Theodore Roosevelt Middle School could turn into a magnet campus with an environmental focus if Glendale Unified school officials are successful in obtaining a $6-million federal grant.
The funds would come from the Magnet Schools Assistance Program, the same one Glendale Unified tapped into seven years ago to transform Mark Keppel, Thomas Edison and Benjamin Franklin elementary schools each into respective arts, technology and language magnets.
If the district secures the latest grant, Roosevelt would enhance its offerings in STEAM, or science, technology, engineering, arts and mathematics, under the umbrella of environmental stewardship.
More coding classes and new oceanography and horticulture courses would be offered at the school, and a new “makerspace” lab would allow students to design objects such as wind turbines and print them using 3D printers, Mason said.
All the different ways that our students will be learning—it’s really, really exciting.
The Roosevelt students would partner with Woodbury University students to design an outdoor classroom, and campus gardens would feature native plants and vegetables students could slice and dice in a cooking lab already on site.
“We believe that choosing an environmental-stewardship focus is the right way for Roosevelt,” said Lise Sondergaard, assistant principal. “Many jobs in the future will be around sustainability.”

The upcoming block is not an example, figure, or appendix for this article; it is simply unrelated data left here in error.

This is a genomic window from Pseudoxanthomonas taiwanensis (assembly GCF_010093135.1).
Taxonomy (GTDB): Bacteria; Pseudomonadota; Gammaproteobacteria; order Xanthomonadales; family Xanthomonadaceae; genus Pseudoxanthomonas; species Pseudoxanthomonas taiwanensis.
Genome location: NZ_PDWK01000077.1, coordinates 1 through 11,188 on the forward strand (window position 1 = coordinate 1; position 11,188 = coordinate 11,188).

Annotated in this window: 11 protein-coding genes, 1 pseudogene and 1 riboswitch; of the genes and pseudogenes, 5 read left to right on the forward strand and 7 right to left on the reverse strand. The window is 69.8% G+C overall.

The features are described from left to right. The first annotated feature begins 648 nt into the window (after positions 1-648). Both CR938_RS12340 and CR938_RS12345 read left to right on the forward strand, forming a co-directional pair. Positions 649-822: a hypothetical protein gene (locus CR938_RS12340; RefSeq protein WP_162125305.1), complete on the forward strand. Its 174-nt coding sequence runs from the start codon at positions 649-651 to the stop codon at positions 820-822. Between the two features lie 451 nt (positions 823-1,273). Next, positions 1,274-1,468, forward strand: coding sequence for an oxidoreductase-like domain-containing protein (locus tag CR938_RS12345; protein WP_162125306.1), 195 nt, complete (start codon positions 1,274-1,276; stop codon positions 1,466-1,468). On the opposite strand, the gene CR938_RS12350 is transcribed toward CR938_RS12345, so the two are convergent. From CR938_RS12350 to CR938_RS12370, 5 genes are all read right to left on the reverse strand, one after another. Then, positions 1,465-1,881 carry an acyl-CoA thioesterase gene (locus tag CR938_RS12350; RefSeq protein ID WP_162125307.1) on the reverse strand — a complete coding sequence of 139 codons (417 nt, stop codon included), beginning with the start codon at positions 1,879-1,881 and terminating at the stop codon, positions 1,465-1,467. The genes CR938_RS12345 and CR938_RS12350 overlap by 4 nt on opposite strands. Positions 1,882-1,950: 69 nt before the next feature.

The Glendale school board late last month passed a resolution supporting the grant application ahead of the April 11 deadline.
“All the different ways that our students will be learning — it’s really, really exciting,” said board member Nayiri Nahabedian at the time.
Officials expect to hear whether they’ll receive the grant by June. If so, the grant will be spent over the next five years, beginning this July.
Mason estimates enrollment would grow from 775 students to 1,100 in several years if Roosevelt becomes a magnet school.
In 2010, when Keppel, Edison and Franklin transitioned into magnets, the schools’ traditional attendance boundaries dissolved as part of the grant’s agreement, and only students who lived within half a mile of those schools could automatically enroll.
That won’t happen this time around, Mason said.
The students who live within Roosevelt’s attendance boundaries would not be displaced.